Much of the above description was provided in terms of an embodiment using the inventive features for a mailbox implementation. Of course, the inventive features can be used in other embodiments. For example, video interactive voice response system can be built using the invention and utilized to provide a variety of services and applications. An embodiment of a video IVR system is shown in
As can be understood, numerous other applications that belong to the generic “Video IVR” category can be developed, such as, for example, a Video Dating system, a Video Ringtones application (to select video ringtone), Video Blogging, and so on.
Yet another embodiment of the invention is a video portal (or “video on demand”) system for video telephony. While as in the other embodiments this system is also a real-time system, the dynamic video clips are generated by the IMVC infrastructure in an offline or semi-real-time process. An example of such embodiment is illustrated in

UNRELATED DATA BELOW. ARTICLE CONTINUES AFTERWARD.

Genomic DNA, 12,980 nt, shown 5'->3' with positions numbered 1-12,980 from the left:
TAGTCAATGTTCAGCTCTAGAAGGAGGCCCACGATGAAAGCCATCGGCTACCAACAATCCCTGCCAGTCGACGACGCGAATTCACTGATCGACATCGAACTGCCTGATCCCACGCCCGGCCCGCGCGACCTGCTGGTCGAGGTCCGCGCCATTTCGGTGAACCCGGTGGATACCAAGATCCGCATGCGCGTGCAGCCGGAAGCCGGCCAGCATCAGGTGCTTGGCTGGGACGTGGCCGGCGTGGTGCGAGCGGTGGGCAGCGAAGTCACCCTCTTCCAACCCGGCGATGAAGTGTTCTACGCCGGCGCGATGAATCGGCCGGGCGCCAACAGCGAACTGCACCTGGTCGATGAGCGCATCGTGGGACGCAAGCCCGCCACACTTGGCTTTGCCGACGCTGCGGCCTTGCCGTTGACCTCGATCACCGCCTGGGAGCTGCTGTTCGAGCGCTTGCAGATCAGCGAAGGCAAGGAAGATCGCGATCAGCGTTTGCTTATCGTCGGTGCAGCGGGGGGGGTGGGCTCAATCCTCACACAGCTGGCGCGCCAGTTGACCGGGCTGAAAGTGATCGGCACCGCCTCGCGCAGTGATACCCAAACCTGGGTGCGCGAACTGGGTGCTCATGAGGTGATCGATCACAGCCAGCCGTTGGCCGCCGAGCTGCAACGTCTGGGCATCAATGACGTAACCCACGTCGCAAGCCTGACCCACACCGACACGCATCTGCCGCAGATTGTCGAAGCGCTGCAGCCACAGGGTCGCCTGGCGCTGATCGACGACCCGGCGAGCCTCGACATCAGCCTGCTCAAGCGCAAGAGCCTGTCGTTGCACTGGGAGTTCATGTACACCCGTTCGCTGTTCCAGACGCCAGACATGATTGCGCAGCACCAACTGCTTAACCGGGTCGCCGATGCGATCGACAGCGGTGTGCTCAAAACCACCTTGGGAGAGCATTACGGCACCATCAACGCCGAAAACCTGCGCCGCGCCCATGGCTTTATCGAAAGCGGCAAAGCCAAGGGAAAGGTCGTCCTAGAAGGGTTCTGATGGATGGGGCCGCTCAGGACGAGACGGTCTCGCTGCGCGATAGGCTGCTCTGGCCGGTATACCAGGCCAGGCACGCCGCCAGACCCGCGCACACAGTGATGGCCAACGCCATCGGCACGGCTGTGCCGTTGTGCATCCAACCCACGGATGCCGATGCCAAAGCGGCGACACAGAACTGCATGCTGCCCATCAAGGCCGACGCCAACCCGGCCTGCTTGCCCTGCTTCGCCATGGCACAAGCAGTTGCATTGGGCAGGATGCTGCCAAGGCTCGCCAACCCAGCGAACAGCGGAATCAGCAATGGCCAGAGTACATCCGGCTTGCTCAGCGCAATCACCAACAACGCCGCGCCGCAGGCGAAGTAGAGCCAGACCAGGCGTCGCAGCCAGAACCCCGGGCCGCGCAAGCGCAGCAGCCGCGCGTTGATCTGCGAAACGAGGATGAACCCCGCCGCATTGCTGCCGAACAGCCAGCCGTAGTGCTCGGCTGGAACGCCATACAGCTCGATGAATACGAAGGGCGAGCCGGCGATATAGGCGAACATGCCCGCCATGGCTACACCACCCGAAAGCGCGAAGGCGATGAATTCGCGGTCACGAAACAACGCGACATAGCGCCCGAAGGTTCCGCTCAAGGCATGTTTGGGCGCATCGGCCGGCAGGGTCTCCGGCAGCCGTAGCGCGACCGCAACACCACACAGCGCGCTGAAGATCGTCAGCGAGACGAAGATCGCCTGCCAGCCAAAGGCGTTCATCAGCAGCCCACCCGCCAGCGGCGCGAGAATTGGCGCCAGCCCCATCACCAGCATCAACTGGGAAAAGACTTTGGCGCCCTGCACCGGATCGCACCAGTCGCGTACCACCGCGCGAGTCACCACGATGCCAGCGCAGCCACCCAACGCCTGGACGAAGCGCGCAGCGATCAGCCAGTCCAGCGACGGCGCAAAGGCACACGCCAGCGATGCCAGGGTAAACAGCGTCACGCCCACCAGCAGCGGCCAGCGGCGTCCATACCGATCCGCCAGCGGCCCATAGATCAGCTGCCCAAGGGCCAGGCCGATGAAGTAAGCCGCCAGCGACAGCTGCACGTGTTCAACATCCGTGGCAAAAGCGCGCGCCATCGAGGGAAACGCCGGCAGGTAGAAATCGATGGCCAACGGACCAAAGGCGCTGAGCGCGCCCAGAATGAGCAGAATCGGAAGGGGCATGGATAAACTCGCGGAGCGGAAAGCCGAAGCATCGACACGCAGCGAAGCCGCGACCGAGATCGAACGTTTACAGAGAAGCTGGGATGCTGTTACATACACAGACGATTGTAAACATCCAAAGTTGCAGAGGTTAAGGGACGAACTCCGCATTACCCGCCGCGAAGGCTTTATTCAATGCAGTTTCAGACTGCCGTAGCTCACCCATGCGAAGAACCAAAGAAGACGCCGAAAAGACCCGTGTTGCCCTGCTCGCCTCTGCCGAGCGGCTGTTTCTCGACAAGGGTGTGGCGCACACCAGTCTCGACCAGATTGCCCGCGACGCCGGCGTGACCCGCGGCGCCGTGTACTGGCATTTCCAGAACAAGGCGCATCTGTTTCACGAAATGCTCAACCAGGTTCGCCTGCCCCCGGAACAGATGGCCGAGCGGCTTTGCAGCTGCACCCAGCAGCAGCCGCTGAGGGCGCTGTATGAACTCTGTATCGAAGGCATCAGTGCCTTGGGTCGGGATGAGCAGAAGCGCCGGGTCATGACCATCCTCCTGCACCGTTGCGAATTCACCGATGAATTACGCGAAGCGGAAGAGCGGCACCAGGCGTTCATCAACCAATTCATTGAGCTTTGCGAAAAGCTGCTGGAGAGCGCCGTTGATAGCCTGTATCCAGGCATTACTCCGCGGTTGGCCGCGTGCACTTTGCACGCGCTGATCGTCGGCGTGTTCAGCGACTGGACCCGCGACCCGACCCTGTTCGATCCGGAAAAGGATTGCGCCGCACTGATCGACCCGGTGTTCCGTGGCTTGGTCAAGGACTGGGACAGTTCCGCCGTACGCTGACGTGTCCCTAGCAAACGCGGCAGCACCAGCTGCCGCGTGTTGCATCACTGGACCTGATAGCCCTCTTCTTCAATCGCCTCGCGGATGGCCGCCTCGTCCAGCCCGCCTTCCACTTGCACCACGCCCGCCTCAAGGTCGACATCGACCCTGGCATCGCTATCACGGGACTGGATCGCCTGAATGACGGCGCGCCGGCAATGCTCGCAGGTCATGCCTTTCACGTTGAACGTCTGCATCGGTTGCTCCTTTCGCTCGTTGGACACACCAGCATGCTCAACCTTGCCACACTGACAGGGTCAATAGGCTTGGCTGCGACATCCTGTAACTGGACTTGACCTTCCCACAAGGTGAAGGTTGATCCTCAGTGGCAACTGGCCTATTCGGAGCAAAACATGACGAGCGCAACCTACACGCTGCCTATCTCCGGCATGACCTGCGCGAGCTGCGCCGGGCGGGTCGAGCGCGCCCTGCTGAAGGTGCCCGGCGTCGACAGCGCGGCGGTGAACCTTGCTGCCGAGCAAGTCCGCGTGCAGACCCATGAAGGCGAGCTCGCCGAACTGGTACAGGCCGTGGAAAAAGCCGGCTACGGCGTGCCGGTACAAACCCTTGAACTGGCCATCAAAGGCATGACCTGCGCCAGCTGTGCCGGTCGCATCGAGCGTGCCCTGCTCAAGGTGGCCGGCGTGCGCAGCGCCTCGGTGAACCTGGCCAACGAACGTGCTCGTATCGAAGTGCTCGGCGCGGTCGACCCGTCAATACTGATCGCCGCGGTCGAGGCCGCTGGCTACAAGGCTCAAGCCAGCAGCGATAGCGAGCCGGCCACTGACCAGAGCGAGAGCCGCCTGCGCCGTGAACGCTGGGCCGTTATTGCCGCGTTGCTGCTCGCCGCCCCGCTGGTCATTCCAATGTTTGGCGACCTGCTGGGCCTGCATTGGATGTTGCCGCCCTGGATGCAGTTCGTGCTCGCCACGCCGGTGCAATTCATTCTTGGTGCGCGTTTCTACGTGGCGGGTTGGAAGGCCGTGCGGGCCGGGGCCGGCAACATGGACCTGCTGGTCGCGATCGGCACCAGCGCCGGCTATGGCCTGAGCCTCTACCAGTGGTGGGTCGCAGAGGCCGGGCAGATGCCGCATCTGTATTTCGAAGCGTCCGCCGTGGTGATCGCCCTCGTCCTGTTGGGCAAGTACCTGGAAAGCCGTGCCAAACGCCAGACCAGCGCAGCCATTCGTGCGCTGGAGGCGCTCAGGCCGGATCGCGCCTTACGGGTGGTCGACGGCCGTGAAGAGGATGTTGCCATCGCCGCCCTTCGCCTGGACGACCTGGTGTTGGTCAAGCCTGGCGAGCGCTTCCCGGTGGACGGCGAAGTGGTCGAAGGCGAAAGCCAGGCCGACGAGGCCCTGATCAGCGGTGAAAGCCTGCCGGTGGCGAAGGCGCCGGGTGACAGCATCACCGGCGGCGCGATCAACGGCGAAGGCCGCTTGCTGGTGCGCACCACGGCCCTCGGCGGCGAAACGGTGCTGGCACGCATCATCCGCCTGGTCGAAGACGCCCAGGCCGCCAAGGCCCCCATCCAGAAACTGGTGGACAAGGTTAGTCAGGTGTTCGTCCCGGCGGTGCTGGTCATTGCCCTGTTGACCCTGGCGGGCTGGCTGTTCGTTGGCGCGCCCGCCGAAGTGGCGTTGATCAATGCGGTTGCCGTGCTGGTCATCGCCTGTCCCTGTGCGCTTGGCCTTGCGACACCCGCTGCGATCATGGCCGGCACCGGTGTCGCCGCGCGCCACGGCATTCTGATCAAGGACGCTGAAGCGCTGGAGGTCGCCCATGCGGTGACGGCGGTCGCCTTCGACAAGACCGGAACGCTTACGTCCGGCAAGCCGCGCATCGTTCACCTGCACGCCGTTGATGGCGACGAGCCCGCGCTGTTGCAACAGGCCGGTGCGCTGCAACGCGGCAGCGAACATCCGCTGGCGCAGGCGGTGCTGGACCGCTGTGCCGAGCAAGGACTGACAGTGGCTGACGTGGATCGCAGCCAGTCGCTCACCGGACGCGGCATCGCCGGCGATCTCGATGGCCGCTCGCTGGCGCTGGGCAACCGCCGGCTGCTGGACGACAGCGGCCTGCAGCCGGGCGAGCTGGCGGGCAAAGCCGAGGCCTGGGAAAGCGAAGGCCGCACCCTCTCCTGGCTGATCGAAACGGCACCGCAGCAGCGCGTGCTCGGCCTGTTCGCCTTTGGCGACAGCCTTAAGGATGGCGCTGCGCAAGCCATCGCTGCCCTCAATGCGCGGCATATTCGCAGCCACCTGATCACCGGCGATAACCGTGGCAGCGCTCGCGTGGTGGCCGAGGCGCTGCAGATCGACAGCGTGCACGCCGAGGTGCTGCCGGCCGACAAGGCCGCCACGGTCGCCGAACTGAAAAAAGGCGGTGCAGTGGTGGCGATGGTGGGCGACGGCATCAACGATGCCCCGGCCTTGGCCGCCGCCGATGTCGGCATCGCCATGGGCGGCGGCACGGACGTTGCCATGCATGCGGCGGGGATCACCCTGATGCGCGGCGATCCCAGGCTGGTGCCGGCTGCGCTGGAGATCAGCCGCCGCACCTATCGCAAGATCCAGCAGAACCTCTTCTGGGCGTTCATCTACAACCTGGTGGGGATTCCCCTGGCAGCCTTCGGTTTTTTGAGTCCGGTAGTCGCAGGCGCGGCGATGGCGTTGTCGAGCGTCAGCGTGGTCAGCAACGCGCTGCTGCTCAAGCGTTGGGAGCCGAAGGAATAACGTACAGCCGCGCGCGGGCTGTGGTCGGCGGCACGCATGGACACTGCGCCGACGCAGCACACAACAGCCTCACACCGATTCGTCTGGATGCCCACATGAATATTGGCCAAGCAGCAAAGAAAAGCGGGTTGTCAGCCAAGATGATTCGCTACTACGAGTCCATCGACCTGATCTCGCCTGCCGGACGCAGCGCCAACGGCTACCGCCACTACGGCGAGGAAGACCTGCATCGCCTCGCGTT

The embodiment shown in
The embodiment of
Thus, while only certain embodiments of the invention have been specifically described herein, it will be apparent that numerous modifications may be made thereto without departing from the spirit and scope of the invention. Further, certain terms have been used interchangeably merely to enhance the readability of the specification and claims. It should be noted that this is not intended to lessen the generality of the terms used and they should not be construed to restrict the scope of the claims to the embodiments described therein.
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|Cooperative Classification||H04N21/4786, H04N21/41407, H04N21/47202, H04N21/440236, H04N21/6131, H04N7/17309, H04N21/4781|
|European Classification||H04N21/4402M, H04N21/472D, H04N21/4786, H04N21/61D4, H04N21/414M, H04N21/478G, H04N7/173B|
|Jul 14, 2006||AS||Assignment|
Owner name: COMVERSE LTD., ISRAEL
Free format text: ASSIGNMENT OF ASSIGNORS INTEREST;ASSIGNORS:GRONNER, MOSH;HALSADI, RONEN;KIRSH, AMIR;SIGNING DATES FROM 20060707 TO 20060709;REEL/FRAME:018107/0961
|May 19, 2014||FPAY||Fee payment|
Year of fee payment: 4
|May 19, 2014||SULP||Surcharge for late payment|